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July Revolution (1830)

On 26 July 1830, the Bourbon king Charles X issued four ordinances dissolving the Chamber of Deputies, suspending freedom of the press, modifying the electoral laws so that three-fourths of the electorate lost their votes, and calling for new elections to the Chamber. In protest, the Parisian masses took to the streets for the first time since 1795. The royal forces were unable to contain the insurrection. Charles X was advised to go into exile and put in his place, a relative, Louis Philip of Orleans who had the backing of the middle class. The tactics worked in France. But in other parts of Europe there arose a number of risings. The revolution was successful in the Netherlands, where Belgium was separated to form an independent state. The Greeks, who had been fighting for independence from Turkish rule, attained independence in 1832, with the support of the Great Powers. But the revolt of Poles against the Russian Tsar was suppressed.

February Revolution (1848)

February Revolution T he French King, Louis Philippe, had to abdicate and flee the country in February, 1848, when there was a spontaneous rising in Paris. Crowds chanting “Vive de la reforme,” an expression in French to show Louis Philippe patriotism, stormed into the lines of troops and swarmed through the palaces and the assembly buildings. The opposition rallied behind the French revolutionary poet Lamartine. Louis Blanc also joined. In the elections held in April 1848, on the basis of universal manhood suffrage, the moderates were elected in large numbers. Only a few socialists were elected. The newly elected Assembly decided to shut down the workshops that had been started at the initiative of Louis Blanc, as the workshops were seen as a threat to social order. The workers retaliated and braved the government repression. Between June 24 and 26, thousands of people were killed and eleven thousand revolutionaries were imprisoned or deported. The period came to be known as the bloody June days. The Constituent Assembly drafted a new constitution based on which elections were held. Louis Napoleon, the nephew of Napoleon Bonaparte, was elected President in December 1848. Before long, in January 1852, he crowned himself as the Emperor by holding a plebiscite. He assumed the title Napoleon III. T he year 1848 was one of the distinct triumphs for nationalism. Metternich, the arbiter of Europe and enemy of nationality, was forced to leave Vienna in disguise. Hungary and Bohemia both claimed national independence. Milan expelled the Austrians. Venice became an independent republic. Charles Albert, King of Sardinia, declared war against Austria. Absolutism seemed dead for a while. But it was not to be. By the summer, the monarchs had begun their attacks on the revolutionaries and succeeded in crushing the democratic movements in important centres like Berlin, Vienna and Milan. In the space of a year counter-revolution was victorious throughout the continent.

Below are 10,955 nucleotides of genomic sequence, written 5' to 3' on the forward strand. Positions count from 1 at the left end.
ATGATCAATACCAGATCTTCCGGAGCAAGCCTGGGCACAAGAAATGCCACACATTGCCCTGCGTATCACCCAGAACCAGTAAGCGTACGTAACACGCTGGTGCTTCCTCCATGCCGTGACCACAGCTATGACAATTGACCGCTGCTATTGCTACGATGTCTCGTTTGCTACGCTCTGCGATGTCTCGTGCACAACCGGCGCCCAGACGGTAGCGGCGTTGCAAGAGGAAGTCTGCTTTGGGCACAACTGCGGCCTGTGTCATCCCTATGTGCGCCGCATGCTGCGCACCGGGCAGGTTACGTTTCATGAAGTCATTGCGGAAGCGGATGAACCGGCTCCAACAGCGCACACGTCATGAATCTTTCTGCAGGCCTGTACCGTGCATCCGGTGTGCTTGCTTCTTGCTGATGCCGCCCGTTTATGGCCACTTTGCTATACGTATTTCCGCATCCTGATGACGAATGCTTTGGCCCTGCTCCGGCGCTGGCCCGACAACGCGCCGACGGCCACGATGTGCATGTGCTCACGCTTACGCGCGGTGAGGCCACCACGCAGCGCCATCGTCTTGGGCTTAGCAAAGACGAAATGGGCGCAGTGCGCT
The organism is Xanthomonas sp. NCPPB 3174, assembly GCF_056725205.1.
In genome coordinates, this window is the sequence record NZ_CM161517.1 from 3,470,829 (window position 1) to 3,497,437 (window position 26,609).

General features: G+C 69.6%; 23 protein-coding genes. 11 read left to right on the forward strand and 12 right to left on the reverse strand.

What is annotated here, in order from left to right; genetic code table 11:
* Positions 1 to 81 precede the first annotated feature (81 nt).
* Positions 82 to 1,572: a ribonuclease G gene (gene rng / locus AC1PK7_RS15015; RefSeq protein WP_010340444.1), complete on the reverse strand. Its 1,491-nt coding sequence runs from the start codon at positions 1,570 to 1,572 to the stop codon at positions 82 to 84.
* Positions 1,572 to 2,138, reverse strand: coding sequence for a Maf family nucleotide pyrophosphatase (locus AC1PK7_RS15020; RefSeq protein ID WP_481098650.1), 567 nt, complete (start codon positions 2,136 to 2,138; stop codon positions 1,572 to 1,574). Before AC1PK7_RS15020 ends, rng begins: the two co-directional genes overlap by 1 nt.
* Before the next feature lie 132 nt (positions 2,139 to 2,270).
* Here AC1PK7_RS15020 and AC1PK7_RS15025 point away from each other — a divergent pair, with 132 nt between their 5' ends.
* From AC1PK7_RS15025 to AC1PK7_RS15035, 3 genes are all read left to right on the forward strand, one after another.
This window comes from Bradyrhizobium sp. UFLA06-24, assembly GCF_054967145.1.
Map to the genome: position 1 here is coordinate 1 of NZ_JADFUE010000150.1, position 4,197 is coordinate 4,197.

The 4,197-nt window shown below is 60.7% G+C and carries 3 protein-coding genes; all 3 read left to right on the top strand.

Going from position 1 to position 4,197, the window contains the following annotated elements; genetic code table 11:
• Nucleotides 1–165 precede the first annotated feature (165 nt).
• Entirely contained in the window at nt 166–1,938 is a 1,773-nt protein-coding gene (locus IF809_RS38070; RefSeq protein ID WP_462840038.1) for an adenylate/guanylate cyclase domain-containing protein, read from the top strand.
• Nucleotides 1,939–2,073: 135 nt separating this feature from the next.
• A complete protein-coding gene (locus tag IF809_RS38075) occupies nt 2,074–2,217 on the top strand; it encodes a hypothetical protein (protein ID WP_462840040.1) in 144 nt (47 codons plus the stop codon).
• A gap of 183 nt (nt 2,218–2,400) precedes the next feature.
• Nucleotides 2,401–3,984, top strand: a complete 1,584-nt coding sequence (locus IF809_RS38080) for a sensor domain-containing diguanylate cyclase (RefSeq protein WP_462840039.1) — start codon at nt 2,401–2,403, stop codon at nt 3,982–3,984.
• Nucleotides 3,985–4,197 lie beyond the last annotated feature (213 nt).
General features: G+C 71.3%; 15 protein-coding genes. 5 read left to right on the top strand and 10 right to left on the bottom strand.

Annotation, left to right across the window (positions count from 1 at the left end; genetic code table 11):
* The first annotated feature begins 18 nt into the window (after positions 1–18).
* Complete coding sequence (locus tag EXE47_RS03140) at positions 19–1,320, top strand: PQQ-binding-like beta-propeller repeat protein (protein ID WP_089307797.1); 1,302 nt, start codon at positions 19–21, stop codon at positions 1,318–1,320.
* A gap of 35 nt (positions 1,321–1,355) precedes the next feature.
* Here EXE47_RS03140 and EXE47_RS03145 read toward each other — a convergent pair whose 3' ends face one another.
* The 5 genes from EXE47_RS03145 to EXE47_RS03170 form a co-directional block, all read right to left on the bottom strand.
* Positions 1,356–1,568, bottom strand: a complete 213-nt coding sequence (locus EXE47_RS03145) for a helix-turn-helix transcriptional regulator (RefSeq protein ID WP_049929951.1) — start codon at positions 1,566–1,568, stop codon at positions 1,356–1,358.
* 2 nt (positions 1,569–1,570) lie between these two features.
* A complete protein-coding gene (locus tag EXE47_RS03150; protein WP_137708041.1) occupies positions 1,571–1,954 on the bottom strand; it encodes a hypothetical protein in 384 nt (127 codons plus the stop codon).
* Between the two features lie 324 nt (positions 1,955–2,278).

Nationalism in southern and eastern Europe

In Europe the countries that first achieved national unity were France, Spain and England. Italy which had made rich contributions to art and letters was not part of this political change. Cities in Italy like Rome, Florence, Venice, Naples and Milan were the capitals of small states. Hence she became the prey of powerful kingdoms. Besides, the age of Renaissance was an age of intellectual liberty and certainly not an age of political liberty. The petty states of Italy, though enlightened in many ways, were mostly governed by tyrants, such as the Medici in Florence, the cruel Visconti in Milan and Caesar Borgia in central Italy. What was true of Italy was true of Germany. The Holy Roman Empire was an empire only in name. In practice, Germany contained three of four hundred separate States. It was their kings who saved these countries from feudal anarchy and made them into nations. Conditions suitable for the rise of Italy and Germany as nation states developed only in the nineteenth century with the spread of nationalism.